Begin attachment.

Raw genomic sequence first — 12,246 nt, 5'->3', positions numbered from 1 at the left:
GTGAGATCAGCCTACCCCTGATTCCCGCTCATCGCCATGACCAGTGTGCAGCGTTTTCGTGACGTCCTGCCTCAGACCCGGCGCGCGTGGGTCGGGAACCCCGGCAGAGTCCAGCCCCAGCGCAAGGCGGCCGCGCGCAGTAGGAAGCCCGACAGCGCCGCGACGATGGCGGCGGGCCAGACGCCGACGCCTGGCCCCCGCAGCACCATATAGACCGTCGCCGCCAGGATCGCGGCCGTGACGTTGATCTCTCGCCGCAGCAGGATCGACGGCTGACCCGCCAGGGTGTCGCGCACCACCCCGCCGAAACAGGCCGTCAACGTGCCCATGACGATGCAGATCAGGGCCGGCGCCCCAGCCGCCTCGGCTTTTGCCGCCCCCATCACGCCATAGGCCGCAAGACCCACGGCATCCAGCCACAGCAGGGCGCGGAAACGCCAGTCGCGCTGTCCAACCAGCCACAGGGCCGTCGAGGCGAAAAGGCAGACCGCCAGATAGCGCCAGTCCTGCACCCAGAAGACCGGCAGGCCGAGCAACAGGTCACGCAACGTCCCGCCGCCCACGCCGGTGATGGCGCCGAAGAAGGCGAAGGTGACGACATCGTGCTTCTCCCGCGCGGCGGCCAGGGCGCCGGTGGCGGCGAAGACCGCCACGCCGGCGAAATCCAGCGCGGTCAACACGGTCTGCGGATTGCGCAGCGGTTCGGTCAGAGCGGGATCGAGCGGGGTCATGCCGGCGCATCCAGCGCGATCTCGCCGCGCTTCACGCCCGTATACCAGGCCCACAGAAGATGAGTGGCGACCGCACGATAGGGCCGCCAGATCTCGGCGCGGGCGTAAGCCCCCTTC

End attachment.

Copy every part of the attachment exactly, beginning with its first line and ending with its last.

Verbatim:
Raw genomic sequence first — 12,246 nt, 5'->3', positions numbered from 1 at the left:
GTGAGATCAGCCTACCCCTGATTCCCGCTCATCGCCATGACCAGTGTGCAGCGTTTTCGTGACGTCCTGCCTCAGACCCGGCGCGCGTGGGTCGGGAACCCCGGCAGAGTCCAGCCCCAGCGCAAGGCGGCCGCGCGCAGTAGGAAGCCCGACAGCGCCGCGACGATGGCGGCGGGCCAGACGCCGACGCCTGGCCCCCGCAGCACCATATAGACCGTCGCCGCCAGGATCGCGGCCGTGACGTTGATCTCTCGCCGCAGCAGGATCGACGGCTGACCCGCCAGGGTGTCGCGCACCACCCCGCCGAAACAGGCCGTCAACGTGCCCATGACGATGCAGATCAGGGCCGGCGCCCCAGCCGCCTCGGCTTTTGCCGCCCCCATCACGCCATAGGCCGCAAGACCCACGGCATCCAGCCACAGCAGGGCGCGGAAACGCCAGTCGCGCTGTCCAACCAGCCACAGGGCCGTCGAGGCGAAAAGGCAGACCGCCAGATAGCGCCAGTCCTGCACCCAGAAGACCGGCAGGCCGAGCAACAGGTCACGCAACGTCCCGCCGCCCACGCCGGTGATGGCGCCGAAGAAGGCGAAGGTGACGACATCGTGCTTCTCCCGCGCGGCGGCCAGGGCGCCGGTGGCGGCGAAGACCGCCACGCCGGCGAAATCCAGCGCGGTCAACACGGTCTGCGGATTGCGCAGCGGTTCGGTCAGAGCGGGATCGAGCGGGGTCATGCCGGCGCATCCAGCGCGATCTCGCCGCGCTTCACGCCCGTATACCAGGCCCACAGAAGATGAGTGGCGACCGCACGATAGGGCCGCCAGATCTCGGCGCGGGCGTAAGCCCCCTTC